The Price Is Right for Bernie Sanders in Nevada

His surging campaign calls in a Spanish-language game show host to rally Latinos in the state.

The Price Is Right is one of the most overtly capitalist shows on TV, a prolonged infomercial that rewards contestants for their knowledge of the prices of various brand-name consumer goods. But Marco Antonio Regil, the former longtime host of the show's Mexican counterpart, Atínale Al Precio, is doing all he can to support Bernie Sanders, a socialist who rails against capitalist greed at every opportunity.

On Wednesday, Regil stopped by a small Sanders phone-banking operation to reach Spanish-speaking voters in Las Vegas. The phone bank was as much a photo op for the media as it was a full-scale get-out-the-vote drive. Volunteers barely outnumbered reporters—hailing from the New York Times, NPR, CNN, and others—who piled into the house of Jackie Ramos, an enthusiastic Sanders supporter. While volunteers worked through their call sheets, state communications director Emilia Pablo teased them before Regil's arrival. "I know the ladies are waiting for him," she said of the handsome TV star, who has also hosted Spanish-language versions of Family Feud and Dancing With the Stars and the Miss Mexico pageant .

When Regil arrived, he huddled for photos with the fangirl volunteers and then offered a brief speech detailing why Sanders was his candidate of choice. He described his childhood in Tijuana, when he revered the middle class in the United States that he saw lacking in Latin America. "The class divides in Latin America were one of the saddest things I grew up experiencing," he said. But that's slipping away, he said, hence the need for Sanders. "I know what happens when income inequality and the classes start dividing, and the gap becomes so big: Poor people start struggling, they cannot survive, and they start getting violent. They start mugging other people."

But he was quick to caution that the socialism that Sanders offers isn't the same as the Latin America version put forward by politicians like Hugo Chavez or Fidel Castro. "He calls it democratic socialism," he said. "I don't like using that word; I prefer using conscious capitalism."

"And I want Elizabeth Warren to be vice president," he shouted to the reporters who followed him out.

On Saturday, Nevadans will pick their candidate for the Democratic presidential nomination in the state's caucuses. In the surprisingly tight race, the Latino vote will be critical. Latinos make up 27.8 percent of the state's population, despite the Hillary Clinton campaign's attempts to downplay expectations for the state by describing it as dominated by white voters, who have tended to support Sanders.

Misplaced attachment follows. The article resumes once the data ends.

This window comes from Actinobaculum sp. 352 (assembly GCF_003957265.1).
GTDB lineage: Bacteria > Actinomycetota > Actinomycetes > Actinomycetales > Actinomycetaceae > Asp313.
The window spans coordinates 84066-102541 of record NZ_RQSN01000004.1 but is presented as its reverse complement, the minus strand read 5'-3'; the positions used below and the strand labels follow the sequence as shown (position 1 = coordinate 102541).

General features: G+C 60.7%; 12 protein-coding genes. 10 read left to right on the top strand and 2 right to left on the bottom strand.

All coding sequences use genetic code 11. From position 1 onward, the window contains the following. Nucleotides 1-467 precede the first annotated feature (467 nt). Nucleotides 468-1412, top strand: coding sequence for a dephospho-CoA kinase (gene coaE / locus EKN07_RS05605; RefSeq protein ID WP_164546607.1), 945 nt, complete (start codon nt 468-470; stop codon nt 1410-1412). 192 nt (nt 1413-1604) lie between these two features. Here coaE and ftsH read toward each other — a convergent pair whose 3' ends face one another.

With the caucuses just days away, the phone bank was still focused on simply identifying potential Sanders supporters, rather than the typical late-game campaign strategy of reminding known voters that they need to turn up at the polls. But the Sanders campaign got off to a late start in Nevada before fully ramping up to match Clinton's level of staffing. State director Joan Kato didn't come to town until November.

Despite that late start, Sanders and Clinton are in a toss-up ahead of the Nevada caucuses on Saturday, with a CNN poll released Wednesday morning showing Clinton ahead by a statistically insignificant margin, holding a 48-47 percent lead.

After revving up the crowd, Regil took an awkward turn manning the phones. The TV host searched the calls sheets to find female voters, joking that he knew his crowd. Most people he called didn't pick up. (He realized halfway through that dialing from an out-of-state number wasn't going to result in a lot of people answering the phone.) "Nobody's home, everybody's partying in Vegas," he joked. When he finally got someone to pick up, he forgot to check whether she was a Sanders supporter.

The two campaigns' surrogates stumping in Las Vegas on Wednesday exemplified the broader divide between the two efforts. While Regil made phone calls for Sanders, the Clinton campaign brought labor icon Dolores Huerta and former Secretary of Housing and Urban Development Henry Cisneros to rally supporters at the campaign's field office in East Las Vegas. While Sanders might have the razzle-dazzle of a TV star turned politics newbie, Clinton's got long-standing political bigwigs making the case for her campaign.